Spangles, Feathers and Flesh: A History of the Showgirl Costume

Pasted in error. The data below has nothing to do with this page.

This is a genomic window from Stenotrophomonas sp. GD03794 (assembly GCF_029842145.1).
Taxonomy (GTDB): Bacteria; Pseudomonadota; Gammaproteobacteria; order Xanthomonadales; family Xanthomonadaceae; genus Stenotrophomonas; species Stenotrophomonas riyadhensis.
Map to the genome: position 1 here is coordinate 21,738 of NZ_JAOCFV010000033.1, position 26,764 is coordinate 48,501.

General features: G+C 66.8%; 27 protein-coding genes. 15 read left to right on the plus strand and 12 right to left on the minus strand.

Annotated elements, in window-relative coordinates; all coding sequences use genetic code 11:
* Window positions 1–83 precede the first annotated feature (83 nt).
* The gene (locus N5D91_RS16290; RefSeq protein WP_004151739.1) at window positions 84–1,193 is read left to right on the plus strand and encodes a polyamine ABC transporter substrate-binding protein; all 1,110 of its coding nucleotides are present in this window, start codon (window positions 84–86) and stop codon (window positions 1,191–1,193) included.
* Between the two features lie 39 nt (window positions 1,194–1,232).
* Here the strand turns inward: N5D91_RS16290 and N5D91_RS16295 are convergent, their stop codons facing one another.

A couture of the risque evolved on a bridge of fashion from Paris nightclubs to Las Vegas casinos. A one-time writer for sexy magazines and on style, the author, with contributions from many experts on topics from Paris to feathers and sequins explores that entertainment story, and the hedonism behind it. For over a century, France exported costumes and millinery, as well as whole productions from the Moulin Rouge, the Lido, and Folies Bergere in Paris to the United States and the world. French has meant luxury, sexuality and fashion. In large part, the concept of glamour itself was founded in what French courtesans and French burlesque performers wore in Paris. Where did the costume typifying showgirls originate and from what? Whereas fashion implies change, the iconic showgirl costume stabilized into feathers, sparkle and revealing clothes by 1910. A tall pretty girl wearing a headdress, nude core with spangles, high heels, and dramatic makeup came to be a Gallic symbol. She performed a role of the dissimulation of sexual availability with now venerable features. She was the fizz on intoxication with no hangover, and by the 1920s, the trademark of Hollywood musicals. More recently, while showgirls are an endangered species, the scanty French cabaret clothes have translated into today's day, sport and evening clothes.